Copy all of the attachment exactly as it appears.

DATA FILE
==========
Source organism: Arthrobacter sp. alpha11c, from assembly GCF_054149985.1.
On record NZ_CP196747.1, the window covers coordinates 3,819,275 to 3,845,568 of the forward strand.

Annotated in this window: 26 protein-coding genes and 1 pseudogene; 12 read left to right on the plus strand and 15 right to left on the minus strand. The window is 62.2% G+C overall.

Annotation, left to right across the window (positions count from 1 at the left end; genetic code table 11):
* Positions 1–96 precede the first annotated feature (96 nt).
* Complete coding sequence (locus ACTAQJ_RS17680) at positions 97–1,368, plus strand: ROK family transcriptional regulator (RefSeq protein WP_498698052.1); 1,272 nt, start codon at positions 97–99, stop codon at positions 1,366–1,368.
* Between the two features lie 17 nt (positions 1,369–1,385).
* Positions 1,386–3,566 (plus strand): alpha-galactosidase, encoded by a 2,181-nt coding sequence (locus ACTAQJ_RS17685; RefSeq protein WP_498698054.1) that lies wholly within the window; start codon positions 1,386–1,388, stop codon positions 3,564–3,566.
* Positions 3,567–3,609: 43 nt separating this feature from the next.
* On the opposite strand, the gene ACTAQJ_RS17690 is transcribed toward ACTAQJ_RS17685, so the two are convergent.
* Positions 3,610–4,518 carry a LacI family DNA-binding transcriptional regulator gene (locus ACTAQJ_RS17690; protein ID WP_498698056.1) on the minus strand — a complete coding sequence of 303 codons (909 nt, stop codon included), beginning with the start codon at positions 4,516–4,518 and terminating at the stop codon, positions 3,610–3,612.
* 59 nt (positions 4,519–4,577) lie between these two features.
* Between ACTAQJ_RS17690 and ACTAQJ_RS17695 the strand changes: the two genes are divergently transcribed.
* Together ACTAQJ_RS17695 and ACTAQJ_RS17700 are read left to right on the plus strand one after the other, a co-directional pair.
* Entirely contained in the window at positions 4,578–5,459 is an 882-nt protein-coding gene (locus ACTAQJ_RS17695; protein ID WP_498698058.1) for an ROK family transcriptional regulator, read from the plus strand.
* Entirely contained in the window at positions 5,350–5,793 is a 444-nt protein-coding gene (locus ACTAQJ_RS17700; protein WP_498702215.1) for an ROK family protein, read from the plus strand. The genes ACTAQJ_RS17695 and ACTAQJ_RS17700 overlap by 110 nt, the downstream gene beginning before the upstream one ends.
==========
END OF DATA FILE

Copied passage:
Source organism: Arthrobacter sp. alpha11c, from assembly GCF_054149985.1.
On record NZ_CP196747.1, the window covers coordinates 3,819,275 to 3,845,568 of the forward strand.

Annotated in this window: 26 protein-coding genes and 1 pseudogene; 12 read left to right on the plus strand and 15 right to left on the minus strand. The window is 62.2% G+C overall.

Annotation, left to right across the window (positions count from 1 at the left end; genetic code table 11):
* Positions 1–96 precede the first annotated feature (96 nt).
* Complete coding sequence (locus ACTAQJ_RS17680) at positions 97–1,368, plus strand: ROK family transcriptional regulator (RefSeq protein WP_498698052.1); 1,272 nt, start codon at positions 97–99, stop codon at positions 1,366–1,368.
* Between the two features lie 17 nt (positions 1,369–1,385).
* Positions 1,386–3,566 (plus strand): alpha-galactosidase, encoded by a 2,181-nt coding sequence (locus ACTAQJ_RS17685; RefSeq protein WP_498698054.1) that lies wholly within the window; start codon positions 1,386–1,388, stop codon positions 3,564–3,566.
* Positions 3,567–3,609: 43 nt separating this feature from the next.
* On the opposite strand, the gene ACTAQJ_RS17690 is transcribed toward ACTAQJ_RS17685, so the two are convergent.
* Positions 3,610–4,518 carry a LacI family DNA-binding transcriptional regulator gene (locus ACTAQJ_RS17690; protein ID WP_498698056.1) on the minus strand — a complete coding sequence of 303 codons (909 nt, stop codon included), beginning with the start codon at positions 4,516–4,518 and terminating at the stop codon, positions 3,610–3,612.
* 59 nt (positions 4,519–4,577) lie between these two features.
* Between ACTAQJ_RS17690 and ACTAQJ_RS17695 the strand changes: the two genes are divergently transcribed.
* Together ACTAQJ_RS17695 and ACTAQJ_RS17700 are read left to right on the plus strand one after the other, a co-directional pair.
* Entirely contained in the window at positions 4,578–5,459 is an 882-nt protein-coding gene (locus ACTAQJ_RS17695; protein ID WP_498698058.1) for an ROK family transcriptional regulator, read from the plus strand.
* Entirely contained in the window at positions 5,350–5,793 is a 444-nt protein-coding gene (locus ACTAQJ_RS17700; protein WP_498702215.1) for an ROK family protein, read from the plus strand. The genes ACTAQJ_RS17695 and ACTAQJ_RS17700 overlap by 110 nt, the downstream gene beginning before the upstream one ends.